Techie aid workers to share lessons from Yolanda

Rappler.com
Techie aid workers to share lessons from Yolanda
A book that honors Filipino aid workers who pioneered technological innovations in disaster response in the aftermath of Yolanda will be launched on November 9 at De La Salle University

MANILA, Philippines – It’s been 4 years since Super Typhoon Yolanda (Haiyan) hit the country.

In remembering the disaster, a book that honors Filipino aid workers who pioneered technological innovations in disaster response will be launched on November 9, Thursday, at the De La Salle University by the British Council-funded Newton Tech4Dev Network. (READ: 4 years after Yolanda, trauma still haunts typhoon victims)

The book, which is entitled “The Filipino Aid Workers of Typhoon Yolanda: A Commemorative Feature,” narrates the struggles and opportunities faced by 8 Filipino aid workers working for global humanitarian agencies.

It includes narratives and interviews from the research project on local aid workers led by Dr Jonathan Corpus Ong of the University of Massachusetts Amherst, photography by renowned photojournalist Geric Cruz, and design by National Book Award winner Karl Castro.

Humanitarian response for Yolanda is unique, according to Ong’s research, as it gave unprecedented attention to communication and information needs in disaster-stricken areas.  (READ: TIMELINE: Super Typhoon Yolanda (Haiyan))

It found that local aid workers who are fluent in local culture and language became crucial agents in humanitarian agencies as they gave voice to the needs of their communities. (READ: 5 lessons from Yolanda women survivors)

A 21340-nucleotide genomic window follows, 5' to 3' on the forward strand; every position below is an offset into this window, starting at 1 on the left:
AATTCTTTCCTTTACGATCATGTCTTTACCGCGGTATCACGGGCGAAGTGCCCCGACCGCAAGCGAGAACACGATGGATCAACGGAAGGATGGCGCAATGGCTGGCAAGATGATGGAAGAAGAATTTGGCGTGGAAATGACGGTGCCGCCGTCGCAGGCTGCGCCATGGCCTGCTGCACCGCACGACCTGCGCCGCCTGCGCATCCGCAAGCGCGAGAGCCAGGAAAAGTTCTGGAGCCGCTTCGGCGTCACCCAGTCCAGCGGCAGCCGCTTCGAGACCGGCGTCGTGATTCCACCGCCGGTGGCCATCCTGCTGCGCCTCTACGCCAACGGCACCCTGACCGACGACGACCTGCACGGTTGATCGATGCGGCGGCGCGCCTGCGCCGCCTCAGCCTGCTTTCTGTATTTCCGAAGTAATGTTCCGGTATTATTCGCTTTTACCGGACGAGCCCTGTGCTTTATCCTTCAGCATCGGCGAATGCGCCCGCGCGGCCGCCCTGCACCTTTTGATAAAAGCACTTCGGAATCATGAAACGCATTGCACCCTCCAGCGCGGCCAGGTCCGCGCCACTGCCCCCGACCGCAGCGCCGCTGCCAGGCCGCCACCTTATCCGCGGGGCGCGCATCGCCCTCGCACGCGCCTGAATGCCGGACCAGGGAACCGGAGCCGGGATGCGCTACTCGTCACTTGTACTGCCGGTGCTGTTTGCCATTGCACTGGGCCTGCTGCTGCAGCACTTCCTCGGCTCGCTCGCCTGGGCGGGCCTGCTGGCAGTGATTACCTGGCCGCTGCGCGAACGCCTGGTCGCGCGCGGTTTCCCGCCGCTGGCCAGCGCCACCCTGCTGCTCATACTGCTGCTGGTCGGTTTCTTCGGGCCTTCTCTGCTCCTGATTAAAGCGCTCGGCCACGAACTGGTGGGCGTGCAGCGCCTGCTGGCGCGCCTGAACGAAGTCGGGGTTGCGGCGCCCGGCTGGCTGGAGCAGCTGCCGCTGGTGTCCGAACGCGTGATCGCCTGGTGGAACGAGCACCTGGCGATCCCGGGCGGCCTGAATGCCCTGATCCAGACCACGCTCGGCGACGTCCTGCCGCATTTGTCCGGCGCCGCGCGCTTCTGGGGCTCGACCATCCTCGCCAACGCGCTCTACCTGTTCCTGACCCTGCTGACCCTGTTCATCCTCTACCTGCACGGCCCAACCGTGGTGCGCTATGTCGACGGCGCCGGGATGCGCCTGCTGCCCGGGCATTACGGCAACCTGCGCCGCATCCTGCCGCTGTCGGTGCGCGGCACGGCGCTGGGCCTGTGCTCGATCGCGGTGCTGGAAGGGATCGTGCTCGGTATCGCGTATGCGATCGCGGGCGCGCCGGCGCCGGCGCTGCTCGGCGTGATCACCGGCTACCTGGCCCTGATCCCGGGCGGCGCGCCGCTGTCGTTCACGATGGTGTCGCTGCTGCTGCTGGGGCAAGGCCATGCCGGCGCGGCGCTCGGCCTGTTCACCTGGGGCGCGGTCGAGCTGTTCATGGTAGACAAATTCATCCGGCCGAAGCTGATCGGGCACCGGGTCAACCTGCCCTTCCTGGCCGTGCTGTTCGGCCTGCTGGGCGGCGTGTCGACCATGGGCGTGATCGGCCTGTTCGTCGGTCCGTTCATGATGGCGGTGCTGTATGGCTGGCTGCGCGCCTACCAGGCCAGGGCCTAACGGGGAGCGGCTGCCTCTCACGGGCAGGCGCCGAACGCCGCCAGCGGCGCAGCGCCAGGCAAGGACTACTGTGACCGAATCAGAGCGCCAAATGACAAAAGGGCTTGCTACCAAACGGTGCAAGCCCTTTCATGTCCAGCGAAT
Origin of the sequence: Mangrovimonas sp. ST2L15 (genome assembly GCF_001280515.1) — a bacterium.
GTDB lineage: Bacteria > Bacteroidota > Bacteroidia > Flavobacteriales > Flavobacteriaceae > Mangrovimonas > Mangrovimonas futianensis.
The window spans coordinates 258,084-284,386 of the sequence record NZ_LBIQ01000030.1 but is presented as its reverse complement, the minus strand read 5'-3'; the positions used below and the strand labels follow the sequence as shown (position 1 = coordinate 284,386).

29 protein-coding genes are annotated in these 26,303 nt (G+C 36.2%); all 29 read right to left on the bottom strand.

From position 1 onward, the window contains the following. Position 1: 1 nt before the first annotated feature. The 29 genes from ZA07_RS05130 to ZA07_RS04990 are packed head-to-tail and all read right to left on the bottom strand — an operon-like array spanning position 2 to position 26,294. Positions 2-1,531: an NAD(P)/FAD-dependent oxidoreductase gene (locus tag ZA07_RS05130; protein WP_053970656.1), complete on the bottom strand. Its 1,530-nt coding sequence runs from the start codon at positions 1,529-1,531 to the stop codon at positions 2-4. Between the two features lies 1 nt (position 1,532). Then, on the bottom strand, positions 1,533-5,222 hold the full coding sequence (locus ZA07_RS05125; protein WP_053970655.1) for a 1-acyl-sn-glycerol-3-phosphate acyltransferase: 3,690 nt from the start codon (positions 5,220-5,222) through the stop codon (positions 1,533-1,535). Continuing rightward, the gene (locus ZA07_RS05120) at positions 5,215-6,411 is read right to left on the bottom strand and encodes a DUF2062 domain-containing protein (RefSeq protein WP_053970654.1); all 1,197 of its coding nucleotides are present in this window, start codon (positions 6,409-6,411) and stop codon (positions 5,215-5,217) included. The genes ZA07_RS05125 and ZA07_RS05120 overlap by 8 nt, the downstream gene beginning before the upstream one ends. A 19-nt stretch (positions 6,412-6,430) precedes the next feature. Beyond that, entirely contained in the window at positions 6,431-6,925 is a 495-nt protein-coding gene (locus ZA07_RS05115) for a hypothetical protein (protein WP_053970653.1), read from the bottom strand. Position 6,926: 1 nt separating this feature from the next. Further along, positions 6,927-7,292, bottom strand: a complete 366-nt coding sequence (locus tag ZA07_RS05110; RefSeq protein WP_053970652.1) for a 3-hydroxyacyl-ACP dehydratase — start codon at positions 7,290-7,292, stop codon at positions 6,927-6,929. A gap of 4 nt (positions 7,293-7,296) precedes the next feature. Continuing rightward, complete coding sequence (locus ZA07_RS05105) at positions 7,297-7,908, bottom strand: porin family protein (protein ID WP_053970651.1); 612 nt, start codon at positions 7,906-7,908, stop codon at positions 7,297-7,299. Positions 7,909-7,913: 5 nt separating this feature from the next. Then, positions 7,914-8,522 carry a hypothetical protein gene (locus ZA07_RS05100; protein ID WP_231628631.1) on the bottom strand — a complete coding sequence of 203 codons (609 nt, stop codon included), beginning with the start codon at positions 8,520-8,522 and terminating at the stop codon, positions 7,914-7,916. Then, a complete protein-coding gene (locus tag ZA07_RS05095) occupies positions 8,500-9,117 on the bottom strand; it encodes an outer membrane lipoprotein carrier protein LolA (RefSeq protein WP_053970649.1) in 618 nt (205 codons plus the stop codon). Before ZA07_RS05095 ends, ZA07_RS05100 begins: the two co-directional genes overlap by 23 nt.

Despite the important roles of local aid workers, Ong’s research also noted that they often experience marginalization within global aid agencies being employed in short-term contracts to pilot projects by expat bosses.

While they sometimes felt as “second class citizens” within the agency, they nevertheless persisted to diligently serve communities with great compassion and courage.

“We wanted the book to record the voices of local aid workers who are often the unsung heroes within their organizations. We hope their stories can inspire the humanitarian sector to better support local workers and address power inequalities in organizations,” Ong said.

“Our aim is that local aid workers who are actually embedded in communities are encouraged to author and lead projects from the local perspective,” he added.

The book features the stories of aid workers who piloted hazard mapping technologies and community feedback mechanisms:

  • Angelo Melencio (Plan International Philippines)
  • John Vergel Briones (previously worked for International Organization for Migration or IOM)
  • Jerby Santo (previously worked for IOM)
  • Aivon Guanco (World Vision Philippines)
  • Arnold Salvador (World Vision Philippines)
  • Janeen Kim Cayetano (Catholic Relief Services)
  • David Garcia (previously worked for United Nations Habitat)
  • Mikko Tamura (Red Cross)

The book will be launched following a roundtable discussion hosted by Dr Nicole Curato of the University of Canberra and Voltaire Tupaz of MovePH, Rappler’s civic engagement arm.

Curato is an experienced disasters researcher and political sociologist, and a researcher of the Newton Tech4Dev Network. Tupaz, editor for MovePH has covered various disasters including Yolanda and has led the operations of the disaster platform Agos, powered by eBayanihan. 

The book and the research project it is based on will be available as a free download on the Newton Tech4Dev Network website by Thursday.– Rappler.com

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